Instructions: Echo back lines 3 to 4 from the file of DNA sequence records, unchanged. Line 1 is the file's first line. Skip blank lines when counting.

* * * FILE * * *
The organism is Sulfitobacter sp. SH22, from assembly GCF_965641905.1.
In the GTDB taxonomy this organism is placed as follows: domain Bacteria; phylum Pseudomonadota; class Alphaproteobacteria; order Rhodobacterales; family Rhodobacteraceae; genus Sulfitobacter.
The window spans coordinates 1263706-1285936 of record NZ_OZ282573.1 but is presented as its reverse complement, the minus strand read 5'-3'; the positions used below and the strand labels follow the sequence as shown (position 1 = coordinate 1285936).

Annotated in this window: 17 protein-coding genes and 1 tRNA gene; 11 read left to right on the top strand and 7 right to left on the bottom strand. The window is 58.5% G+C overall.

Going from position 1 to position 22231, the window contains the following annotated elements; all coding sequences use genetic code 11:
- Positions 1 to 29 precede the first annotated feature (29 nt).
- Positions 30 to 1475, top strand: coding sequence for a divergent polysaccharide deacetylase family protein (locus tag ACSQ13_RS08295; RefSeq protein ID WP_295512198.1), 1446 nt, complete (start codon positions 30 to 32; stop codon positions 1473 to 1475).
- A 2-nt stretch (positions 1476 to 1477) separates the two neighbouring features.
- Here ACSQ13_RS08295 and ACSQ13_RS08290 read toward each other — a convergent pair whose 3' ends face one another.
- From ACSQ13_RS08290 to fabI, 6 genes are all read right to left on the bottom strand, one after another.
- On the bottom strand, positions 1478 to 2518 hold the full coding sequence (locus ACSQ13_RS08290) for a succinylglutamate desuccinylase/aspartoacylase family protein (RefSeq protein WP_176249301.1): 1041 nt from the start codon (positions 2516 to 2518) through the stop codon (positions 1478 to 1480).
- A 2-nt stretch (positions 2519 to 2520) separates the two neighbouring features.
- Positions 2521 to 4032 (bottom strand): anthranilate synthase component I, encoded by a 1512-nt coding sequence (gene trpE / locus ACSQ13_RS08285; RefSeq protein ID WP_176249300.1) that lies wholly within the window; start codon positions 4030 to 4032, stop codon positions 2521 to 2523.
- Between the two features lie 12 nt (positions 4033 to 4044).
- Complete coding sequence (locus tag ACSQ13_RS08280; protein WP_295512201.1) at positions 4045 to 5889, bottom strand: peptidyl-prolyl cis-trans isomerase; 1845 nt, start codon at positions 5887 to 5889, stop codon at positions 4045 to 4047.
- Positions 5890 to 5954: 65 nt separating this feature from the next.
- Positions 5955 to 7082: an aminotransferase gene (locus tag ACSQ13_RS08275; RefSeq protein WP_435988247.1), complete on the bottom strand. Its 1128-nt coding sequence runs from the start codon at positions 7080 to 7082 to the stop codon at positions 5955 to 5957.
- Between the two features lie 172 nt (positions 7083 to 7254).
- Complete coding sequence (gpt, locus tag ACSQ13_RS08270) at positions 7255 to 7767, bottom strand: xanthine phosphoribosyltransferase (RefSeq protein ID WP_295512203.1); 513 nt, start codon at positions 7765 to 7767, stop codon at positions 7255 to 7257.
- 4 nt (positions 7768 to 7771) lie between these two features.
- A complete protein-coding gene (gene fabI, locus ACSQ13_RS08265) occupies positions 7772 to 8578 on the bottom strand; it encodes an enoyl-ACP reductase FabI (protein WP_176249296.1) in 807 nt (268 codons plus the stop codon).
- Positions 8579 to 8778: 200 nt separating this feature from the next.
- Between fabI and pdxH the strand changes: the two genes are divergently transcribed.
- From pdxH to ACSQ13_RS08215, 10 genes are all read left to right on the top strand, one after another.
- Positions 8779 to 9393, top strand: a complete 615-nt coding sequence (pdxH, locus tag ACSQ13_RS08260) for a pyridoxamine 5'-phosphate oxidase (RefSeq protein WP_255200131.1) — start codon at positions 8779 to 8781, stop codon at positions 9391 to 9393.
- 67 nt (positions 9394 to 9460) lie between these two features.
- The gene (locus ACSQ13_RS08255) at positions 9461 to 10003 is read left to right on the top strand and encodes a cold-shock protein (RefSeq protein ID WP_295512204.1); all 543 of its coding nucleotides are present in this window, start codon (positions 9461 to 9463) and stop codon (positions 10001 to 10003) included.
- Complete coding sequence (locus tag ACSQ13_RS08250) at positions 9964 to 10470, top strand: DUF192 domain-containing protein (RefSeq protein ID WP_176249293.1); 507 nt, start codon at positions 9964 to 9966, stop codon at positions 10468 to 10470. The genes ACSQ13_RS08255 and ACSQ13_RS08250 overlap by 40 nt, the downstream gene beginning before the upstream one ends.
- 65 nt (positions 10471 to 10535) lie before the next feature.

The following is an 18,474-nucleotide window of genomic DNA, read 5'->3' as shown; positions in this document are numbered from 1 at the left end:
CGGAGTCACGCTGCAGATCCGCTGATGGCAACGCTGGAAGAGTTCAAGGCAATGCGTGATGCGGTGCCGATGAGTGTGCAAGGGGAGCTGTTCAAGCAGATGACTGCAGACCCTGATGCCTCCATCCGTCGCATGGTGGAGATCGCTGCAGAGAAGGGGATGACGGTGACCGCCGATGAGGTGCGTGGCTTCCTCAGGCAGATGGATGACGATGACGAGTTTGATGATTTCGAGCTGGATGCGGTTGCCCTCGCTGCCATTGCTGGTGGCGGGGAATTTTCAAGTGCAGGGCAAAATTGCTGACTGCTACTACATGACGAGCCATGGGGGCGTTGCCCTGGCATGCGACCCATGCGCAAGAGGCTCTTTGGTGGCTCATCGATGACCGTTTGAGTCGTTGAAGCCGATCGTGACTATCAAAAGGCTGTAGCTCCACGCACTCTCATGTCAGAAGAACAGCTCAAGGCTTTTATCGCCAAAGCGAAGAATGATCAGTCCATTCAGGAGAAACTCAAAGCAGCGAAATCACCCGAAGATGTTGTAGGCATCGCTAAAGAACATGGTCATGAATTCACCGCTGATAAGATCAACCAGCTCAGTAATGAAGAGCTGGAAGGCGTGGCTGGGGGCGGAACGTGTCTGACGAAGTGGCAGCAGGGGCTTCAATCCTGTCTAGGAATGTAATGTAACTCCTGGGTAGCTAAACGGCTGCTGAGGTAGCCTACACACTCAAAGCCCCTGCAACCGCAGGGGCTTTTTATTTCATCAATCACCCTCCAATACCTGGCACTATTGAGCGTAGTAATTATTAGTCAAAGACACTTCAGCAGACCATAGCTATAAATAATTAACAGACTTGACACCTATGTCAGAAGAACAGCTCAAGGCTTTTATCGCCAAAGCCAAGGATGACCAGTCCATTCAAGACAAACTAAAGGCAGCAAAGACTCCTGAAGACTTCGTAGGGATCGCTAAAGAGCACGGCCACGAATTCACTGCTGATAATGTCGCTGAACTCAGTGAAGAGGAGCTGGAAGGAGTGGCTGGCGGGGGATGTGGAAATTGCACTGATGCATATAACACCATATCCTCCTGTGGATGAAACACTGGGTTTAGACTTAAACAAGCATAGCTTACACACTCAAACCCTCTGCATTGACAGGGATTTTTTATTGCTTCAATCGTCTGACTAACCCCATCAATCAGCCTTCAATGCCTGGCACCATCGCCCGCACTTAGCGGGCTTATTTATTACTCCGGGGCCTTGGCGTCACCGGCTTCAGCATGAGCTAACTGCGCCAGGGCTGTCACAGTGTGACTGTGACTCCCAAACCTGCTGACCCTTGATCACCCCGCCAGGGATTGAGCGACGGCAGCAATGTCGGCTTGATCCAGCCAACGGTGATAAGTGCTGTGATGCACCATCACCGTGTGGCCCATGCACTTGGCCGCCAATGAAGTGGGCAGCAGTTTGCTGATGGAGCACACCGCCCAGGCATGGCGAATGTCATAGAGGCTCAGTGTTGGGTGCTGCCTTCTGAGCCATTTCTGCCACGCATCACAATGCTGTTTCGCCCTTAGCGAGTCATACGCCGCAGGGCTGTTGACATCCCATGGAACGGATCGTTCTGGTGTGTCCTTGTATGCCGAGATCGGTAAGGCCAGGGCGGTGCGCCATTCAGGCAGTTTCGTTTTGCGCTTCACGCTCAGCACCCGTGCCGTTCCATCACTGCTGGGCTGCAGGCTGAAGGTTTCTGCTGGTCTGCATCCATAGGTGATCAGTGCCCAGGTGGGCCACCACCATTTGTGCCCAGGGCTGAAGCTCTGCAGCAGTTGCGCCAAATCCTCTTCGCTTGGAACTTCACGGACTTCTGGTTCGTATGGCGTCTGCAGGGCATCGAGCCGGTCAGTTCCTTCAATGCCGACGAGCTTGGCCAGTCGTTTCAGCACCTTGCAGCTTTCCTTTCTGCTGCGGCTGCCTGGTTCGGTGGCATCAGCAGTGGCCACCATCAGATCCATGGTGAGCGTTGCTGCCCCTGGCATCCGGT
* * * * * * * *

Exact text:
The window spans coordinates 1263706-1285936 of record NZ_OZ282573.1 but is presented as its reverse complement, the minus strand read 5'-3'; the positions used below and the strand labels follow the sequence as shown (position 1 = coordinate 1285936).

Annotated in this window: 17 protein-coding genes and 1 tRNA gene; 11 read left to right on the top strand and 7 right to left on the bottom strand. The window is 58.5% G+C overall.